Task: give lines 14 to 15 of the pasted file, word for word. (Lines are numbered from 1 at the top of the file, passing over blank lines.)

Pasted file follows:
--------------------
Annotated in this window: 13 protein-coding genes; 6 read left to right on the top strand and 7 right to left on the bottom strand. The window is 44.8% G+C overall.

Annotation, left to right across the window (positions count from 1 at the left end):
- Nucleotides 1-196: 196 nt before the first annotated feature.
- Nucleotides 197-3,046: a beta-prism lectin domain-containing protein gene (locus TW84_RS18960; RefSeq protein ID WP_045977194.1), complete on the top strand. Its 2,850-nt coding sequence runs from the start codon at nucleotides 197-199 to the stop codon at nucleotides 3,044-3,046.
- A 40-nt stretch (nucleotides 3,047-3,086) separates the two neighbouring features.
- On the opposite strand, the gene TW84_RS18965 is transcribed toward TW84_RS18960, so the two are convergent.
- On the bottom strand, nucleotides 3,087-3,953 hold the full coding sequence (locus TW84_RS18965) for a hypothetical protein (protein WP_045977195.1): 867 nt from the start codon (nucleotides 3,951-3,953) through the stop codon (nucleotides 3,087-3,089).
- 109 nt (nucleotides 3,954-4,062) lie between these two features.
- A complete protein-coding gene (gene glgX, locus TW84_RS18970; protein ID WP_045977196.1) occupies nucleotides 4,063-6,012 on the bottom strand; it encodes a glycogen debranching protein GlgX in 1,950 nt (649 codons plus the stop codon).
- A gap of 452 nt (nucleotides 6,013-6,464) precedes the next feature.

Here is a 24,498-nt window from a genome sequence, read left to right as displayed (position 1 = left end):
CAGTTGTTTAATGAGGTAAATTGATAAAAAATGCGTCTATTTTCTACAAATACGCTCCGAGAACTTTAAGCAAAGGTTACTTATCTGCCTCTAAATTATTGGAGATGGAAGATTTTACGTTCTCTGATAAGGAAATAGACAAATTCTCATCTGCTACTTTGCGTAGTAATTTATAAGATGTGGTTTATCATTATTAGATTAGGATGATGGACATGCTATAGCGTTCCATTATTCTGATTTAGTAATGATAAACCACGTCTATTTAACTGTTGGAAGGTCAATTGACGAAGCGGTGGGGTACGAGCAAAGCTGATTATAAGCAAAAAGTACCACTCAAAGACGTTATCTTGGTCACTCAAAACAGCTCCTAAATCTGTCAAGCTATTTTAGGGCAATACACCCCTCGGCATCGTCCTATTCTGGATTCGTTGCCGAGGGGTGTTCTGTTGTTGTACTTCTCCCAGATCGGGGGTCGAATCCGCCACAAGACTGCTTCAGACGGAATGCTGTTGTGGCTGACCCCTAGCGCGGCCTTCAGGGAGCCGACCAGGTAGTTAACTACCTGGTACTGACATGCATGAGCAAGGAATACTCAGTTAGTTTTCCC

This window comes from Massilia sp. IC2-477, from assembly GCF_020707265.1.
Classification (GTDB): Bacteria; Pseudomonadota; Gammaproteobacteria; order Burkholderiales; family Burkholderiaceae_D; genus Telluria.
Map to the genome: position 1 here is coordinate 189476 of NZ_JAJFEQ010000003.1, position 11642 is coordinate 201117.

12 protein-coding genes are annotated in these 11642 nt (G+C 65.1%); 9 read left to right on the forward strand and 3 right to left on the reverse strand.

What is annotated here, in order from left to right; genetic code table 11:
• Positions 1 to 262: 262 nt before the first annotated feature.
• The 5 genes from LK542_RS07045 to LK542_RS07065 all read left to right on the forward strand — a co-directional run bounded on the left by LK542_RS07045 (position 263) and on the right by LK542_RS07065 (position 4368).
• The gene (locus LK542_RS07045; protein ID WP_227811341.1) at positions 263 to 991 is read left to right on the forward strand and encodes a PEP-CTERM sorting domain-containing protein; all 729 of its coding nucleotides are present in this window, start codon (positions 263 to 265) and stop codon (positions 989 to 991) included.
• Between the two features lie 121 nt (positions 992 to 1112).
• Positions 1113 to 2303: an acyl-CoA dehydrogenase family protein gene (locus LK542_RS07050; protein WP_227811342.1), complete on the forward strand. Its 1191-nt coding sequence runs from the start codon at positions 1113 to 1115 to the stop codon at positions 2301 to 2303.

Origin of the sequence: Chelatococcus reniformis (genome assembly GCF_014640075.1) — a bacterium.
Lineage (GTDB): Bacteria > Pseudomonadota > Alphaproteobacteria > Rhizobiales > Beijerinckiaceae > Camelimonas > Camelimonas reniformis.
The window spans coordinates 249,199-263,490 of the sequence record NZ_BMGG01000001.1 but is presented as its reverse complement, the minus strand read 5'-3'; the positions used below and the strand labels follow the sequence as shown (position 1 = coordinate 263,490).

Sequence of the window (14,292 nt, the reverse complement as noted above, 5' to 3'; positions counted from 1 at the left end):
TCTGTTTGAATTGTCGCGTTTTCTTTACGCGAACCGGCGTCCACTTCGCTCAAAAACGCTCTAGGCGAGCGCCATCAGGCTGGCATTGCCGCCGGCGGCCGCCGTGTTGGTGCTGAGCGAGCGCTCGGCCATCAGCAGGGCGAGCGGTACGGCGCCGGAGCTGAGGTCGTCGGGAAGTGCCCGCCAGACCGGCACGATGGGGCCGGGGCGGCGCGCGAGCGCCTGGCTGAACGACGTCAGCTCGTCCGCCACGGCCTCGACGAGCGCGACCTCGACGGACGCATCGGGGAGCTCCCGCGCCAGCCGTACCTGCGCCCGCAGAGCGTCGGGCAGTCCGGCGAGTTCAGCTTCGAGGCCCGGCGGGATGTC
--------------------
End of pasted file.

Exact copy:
Classification (GTDB): Bacteria; Pseudomonadota; Gammaproteobacteria; order Burkholderiales; family Burkholderiaceae_D; genus Telluria.
Map to the genome: position 1 here is coordinate 189476 of NZ_JAJFEQ010000003.1, position 11642 is coordinate 201117.